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The Religious Roots of the Syrian Conflict: The Remaking of ...

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The Religious Roots of the Syrian Conflict: The Remaking of the Fertile Crescent by Mark Tomass

Apr-20-2017 at 06:31 AM (UTC+3 Nineveh, Assyria)

The Religious Roots of the Syrian Conflict: The Remaking of the Fertile Crescent
by Mark Tomass

Book Details

Series: Twenty-first Century Perspectives on War, Peace, and Human Conflict
Hardcover: 281 pages
Publisher: Palgrave Macmillan; 1st ed. 2015 edition (January 20, 2016)
Language: English
ISBN-10: 1137531495
ISBN-13: 978-1137531490
Dimensions: 5.5 x 0.7 x 8.5 inches

The Religious Roots of the Syrian Conflict
The Remaking of the Fertile Crescent

A book by Mark Tomass

Syria has been particularly in focus of the media since 2011, where since a proxy war with many regional players, the Syrian regime, jihadist groups and the so-called Islamic State are fighting a relentless fight for dominance in the country. According to UN, several hundred thousand people have been killed and almost half of the population of the country displaced.

Many books appeared recently examining the Syrian conflict. Yet many regard the conflict “either as a dramatic struggle between a brutal dictator and his freedom-seeking masses or as a reaction to an alleged recent rise of political Islam,” says Mark Tomass.

Other more realistic treatments in recent books on the Syrian conflict identify it as arising between Islamist groups and a secular state, while mainly examining the conflict only in its recent manifestations, from the time of the Muslim Brothers’ revolt of 1976–82 up to its recent resurgence in today’s Syria.

This book is seeking an alternative to the mainstream narrative describing the Syrian conflict. It is a broad interpretation of events offered by a Syrian native, born, raised, and educated in Aleppo, Syria.

According to the author, the present book explains the significance of religious and sectarian identities to the inhabitants of the Fertile Crescent by delineating the social forces that led to their formation and the psychological forces that maintain them.

The author employs ethnographic accounts using anthropology and conceptual tools based in economics to describe the formation of sectarian groups, a multidisciplinary approach which details how the sects have consistently generated civil conflicts within the Fertile Crescent, both before and after the formation of the nation-states of Lebanon, Iraq, and Syria.

The book accounts for key periods spanning the last two millennia that played a role in defining the current scene in Syria and the Fertile Crescent.

Outline

Chapter 1 (The Significance of Religious Identity) argues that understanding religious identity is central to understanding the Syrian conflict. In the multi-ethnic, multi-religious, or multi-sectarian settings of the Fertile Crescent,wherein religious or sectarian affiliation is the predominant source for social values, individuals prioritize their religious and sectarian identities.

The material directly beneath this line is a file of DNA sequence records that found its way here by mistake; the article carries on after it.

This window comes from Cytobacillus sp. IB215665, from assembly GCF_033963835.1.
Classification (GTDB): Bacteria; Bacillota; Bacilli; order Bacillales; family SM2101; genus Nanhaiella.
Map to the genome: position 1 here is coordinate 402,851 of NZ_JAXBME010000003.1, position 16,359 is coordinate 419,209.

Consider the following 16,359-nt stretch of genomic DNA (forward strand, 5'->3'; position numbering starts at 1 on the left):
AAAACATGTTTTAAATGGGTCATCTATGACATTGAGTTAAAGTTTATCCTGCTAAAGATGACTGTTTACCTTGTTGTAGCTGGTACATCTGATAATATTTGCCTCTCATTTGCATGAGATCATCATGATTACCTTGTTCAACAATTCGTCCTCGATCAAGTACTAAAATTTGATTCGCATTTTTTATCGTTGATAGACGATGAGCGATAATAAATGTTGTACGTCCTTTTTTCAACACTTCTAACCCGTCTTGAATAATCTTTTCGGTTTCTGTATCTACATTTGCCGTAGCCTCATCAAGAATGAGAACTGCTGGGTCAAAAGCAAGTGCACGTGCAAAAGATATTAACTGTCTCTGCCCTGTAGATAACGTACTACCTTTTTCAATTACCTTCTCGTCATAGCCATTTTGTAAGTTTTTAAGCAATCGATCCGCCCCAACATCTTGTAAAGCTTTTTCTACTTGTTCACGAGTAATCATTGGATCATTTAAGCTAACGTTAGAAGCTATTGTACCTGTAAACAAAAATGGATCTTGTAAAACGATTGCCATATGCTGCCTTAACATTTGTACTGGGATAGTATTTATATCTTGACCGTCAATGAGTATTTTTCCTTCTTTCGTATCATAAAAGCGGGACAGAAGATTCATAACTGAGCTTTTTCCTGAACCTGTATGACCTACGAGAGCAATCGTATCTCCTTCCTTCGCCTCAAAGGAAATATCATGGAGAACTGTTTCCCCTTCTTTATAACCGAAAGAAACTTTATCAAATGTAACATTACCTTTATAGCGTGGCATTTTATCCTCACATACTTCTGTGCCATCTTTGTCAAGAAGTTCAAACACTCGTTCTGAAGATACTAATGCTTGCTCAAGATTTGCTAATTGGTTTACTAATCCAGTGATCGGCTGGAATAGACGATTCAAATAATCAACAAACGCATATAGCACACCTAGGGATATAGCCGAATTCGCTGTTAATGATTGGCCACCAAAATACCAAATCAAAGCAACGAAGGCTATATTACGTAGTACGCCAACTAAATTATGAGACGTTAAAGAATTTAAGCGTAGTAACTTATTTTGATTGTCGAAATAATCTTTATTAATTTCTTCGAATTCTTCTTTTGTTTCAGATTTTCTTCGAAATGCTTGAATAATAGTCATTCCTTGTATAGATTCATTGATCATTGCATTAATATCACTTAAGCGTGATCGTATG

Based on seventh-century Greek and Syriac chronicles,
chapter 2 (The Fertile Crescent Meets the Muslim Arabs) describes the perceptions of the sectarian Christian groupings in the Fertile Crescent of the Muslim Arab conquerors.

Chapter 3 (Formation of the Jewish Identity) presents a brief biblical narrative and subsequent historical accounts of the circumstances that formed the Jewish identity in the Fertile Crescent.

Chapter 4 (Formation of Christian Sectarian Identities) provides historical context for the ongoing tension between sectarian identification and nationalism within the Fertile Crescent by describing the creation of Christian sectarian groups in the Middle East.

Chapter 5 (Formation of Muslim Sectarian Identities) traces the events and individuals that played a role in forming the Muslim sects in the Fertile Crescent and briefly outlines their belief systems.

Chapter 6 (The Islamization of the Fertile Crescent) examines the processes that Islamized the inhabitants of the Fertile Crescent and their legacy for modern times.

Chapter 7 (Social and Psychological Origins of Religious Conflict) analyzes the social and psychological roots of the religious cleavages that caused conflict between the sectarian groups in the distant past and those that have persisted, in various forms, to the present time.

Chapter 8 (The New Media and the Islamic Awakening) explores the role of the new media in ushering in the decline of secular ideology and diverting the Islamic Awakening into an inter-sectarian competition in the Fertile Crescent.

Chapter 9 (From the Arab Spring to the Revolt of the Sunna) describes the struggle of Syria’s ruling elite in the past five decades to maintain a secular state while attempting to contain popular pressure to adopt Islamic values and that elite’s ultimate failure to prevent religious sectarianism from fueling the political action that has culminated in violent conflict.

Chapter 10 (The Remaking of the Fertile Crescent) argues that the absence of abstract morality, manifesting itself in dominant kinship and sectarian loyalties, renders the abstract, impersonal nature of legal systems in the nation-states of the Fertile Crescent ineffective in regulating social and economic relationships because the power structures are not capable of enforcing them, nor is the population willing to abide by them.

This book is seeking an alternative to the mainstream narrative describing the Syrian conflict. It is a broad interpretation of events offered by a Syrian native, born, raised, and educated in Aleppo, Syria.
About the Author